A more venal breed of veep
Were told it does, that there must be someone to slay the monster, to overcome adversity and be better at the end than they were in the beginning. Storytellers are criticised for failing to offer characters who are likable, or to whom an audience can relate, as if the only stories of value are those in which we can imagine ourselves. In its second season, House Of Cards has decided that it has no time for heroes. This is now a test of how far an audience will follow a man
no, a man and a woman on a descent into evil, in which the endgame is not retribution but, one way or another, absolute destruction. The question is whose destruction that is and what will be left when it comes, but so long as it maintains the current level of ghoulish fun, this immorality play can run and run until all our souls are blackened by association.
If Season 1 had some intent to be a despairing portrait of politics and the way that self-interest will almost always come before public duty, Season 2 uses politics simply as a ladder for Frank Underwood to climb. Now Vice President, Frank, played with such delight by Kevin Spacey that you imagine he might do it for free, is always looking for the next rung. Theres not a clear reason why Frank wants absolute power, but its enough that he does. Power can be its own motivation, the hunger for more growing every time you get another taste. The way Frank gains his advantages are no longer logical or even necessarily believable in a real-world sense, but it doesnt much matter. There are elements that youd get in any show set around the White House cyber-terrorism, big-business buying power, other countries being sneaky but theyre cartoonish, broad-strokes stuff. Were into operatic drama now. If youre looking for a dark West Wing, this isnt it. Its more a dragonless Game Of Thrones, where political scores are as often settled with death as debate.
Frank is no longer the shows best character. The greatest triumph of Season 2 is in meeting the potential of Claire, played by Robin Wright with the stillness
of a hunting animal, and making her the equal of her husband, but more complex and perhaps even more despicable. While Frank is a man who has crushed his moral compass to dust, Claires still functions, though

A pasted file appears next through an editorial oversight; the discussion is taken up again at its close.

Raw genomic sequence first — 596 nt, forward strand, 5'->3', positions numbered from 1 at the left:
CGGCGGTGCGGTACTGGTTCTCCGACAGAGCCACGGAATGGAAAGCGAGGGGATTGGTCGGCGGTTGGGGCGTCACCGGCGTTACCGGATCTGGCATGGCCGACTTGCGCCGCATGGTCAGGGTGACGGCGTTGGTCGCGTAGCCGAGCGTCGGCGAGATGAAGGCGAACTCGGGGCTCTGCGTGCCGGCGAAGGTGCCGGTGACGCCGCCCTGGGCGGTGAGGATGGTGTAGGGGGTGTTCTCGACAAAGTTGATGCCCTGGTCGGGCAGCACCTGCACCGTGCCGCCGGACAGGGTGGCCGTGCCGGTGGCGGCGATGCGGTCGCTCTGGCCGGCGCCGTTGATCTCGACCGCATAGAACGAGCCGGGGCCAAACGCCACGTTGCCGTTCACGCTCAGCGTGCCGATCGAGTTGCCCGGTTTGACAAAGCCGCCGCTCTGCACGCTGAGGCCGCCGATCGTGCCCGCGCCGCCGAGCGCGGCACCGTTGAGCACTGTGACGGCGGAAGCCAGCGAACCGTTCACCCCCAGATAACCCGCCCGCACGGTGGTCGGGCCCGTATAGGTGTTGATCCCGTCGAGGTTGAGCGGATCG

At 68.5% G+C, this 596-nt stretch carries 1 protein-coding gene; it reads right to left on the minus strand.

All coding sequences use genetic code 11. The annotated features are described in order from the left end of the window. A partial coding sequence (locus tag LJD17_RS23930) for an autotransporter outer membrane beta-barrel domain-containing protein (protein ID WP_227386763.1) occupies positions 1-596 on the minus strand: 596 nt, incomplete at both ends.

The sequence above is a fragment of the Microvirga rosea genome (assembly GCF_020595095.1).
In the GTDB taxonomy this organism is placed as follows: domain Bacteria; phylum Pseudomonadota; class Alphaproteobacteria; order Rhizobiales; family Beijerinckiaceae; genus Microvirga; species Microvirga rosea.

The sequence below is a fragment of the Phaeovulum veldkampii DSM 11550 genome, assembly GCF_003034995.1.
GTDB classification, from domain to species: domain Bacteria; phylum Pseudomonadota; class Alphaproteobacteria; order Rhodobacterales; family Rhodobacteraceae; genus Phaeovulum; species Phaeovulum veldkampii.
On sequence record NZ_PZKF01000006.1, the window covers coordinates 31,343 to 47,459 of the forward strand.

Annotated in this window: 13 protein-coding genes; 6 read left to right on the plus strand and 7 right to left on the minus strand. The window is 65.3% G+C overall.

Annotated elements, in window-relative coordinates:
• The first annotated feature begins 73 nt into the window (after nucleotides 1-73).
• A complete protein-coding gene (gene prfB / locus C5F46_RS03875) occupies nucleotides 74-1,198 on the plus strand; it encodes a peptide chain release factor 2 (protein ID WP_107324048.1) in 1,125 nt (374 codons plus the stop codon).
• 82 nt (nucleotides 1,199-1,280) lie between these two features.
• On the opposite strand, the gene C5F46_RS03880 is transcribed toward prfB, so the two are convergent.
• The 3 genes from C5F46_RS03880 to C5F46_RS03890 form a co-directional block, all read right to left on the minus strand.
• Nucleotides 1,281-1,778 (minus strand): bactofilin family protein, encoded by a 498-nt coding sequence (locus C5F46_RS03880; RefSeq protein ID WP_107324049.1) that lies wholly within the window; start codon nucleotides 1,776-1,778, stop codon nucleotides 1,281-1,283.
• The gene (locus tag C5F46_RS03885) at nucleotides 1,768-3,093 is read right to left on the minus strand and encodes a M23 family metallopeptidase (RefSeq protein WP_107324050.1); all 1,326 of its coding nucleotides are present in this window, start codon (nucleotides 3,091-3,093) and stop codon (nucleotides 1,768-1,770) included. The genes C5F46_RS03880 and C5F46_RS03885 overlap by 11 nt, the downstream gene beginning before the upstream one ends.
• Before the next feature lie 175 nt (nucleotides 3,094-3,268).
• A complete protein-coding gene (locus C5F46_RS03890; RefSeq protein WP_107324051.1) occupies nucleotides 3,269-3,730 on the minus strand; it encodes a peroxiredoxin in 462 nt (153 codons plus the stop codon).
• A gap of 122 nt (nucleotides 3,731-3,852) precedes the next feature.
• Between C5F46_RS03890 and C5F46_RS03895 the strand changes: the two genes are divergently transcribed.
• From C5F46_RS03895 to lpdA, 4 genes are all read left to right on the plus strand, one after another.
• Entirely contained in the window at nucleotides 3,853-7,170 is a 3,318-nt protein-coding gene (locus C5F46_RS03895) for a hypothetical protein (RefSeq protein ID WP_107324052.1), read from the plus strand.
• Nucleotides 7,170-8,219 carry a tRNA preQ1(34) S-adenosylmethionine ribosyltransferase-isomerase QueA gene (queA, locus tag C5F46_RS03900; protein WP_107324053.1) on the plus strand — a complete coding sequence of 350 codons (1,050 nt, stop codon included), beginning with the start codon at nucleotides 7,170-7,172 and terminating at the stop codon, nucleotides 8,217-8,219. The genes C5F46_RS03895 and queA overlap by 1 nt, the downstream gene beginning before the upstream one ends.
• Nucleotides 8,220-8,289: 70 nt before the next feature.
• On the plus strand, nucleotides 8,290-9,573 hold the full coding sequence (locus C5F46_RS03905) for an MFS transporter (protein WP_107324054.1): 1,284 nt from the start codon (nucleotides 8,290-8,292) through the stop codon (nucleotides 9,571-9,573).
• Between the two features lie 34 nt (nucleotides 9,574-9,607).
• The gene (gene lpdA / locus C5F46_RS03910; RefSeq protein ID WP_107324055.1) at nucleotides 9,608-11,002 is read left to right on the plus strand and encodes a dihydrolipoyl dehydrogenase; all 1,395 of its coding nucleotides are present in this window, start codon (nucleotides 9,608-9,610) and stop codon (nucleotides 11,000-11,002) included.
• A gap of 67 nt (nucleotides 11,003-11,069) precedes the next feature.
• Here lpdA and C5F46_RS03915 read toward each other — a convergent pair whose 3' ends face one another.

it spins wildly. Frank schemes like a brilliant child, his motivation rarely more complicated than simple revenge or a need for superiority. Claire sometimes starts out trying to do good, or seeming to, such as in her project to bring greater scrutiny of sexual assault in the military, spurred by a horrific experience in her youth. Then shell throw her own feelings under a bus along with those of anyone else if it looks for a moment like she wont win. We dont know what Claire wants. We dont even know that Claire knows what she wants,
but it becomes clearer that she has so committed to her current path that turning back or veering off is unacceptable, as is failure from anyone around her. There are several wonderful scenes in which we see Claire eviscerate her husband for failing to maintain his part of their deal, suggesting that as long as Claires around, Frank will never be the most powerful person in the room.
If there is a downside to making these two so deliciously terrible, its that a villain still needs a nemesis, and if its not going to be someone whos as good as they are bad, then it needs to be someone of equal or greater villainy. House Of Cards hasnt found that yet. By the end of the series Frank has squashed everyone who endangers him like so many bugs, and the billionaire businessman Raymond Tusk, who seems most likely to derail Frank, is mostly just a man on a phone. If it is to be a show about the absolute corruption of absolute power and theres an argument that its about nothing else, as empty at its centre as Frank Underwood then it needs something apparently insurmountable to stand in the way of absolute power, or to corrupt it first. It needs to keep us really rooting for the bad guys. Then who needs heroes?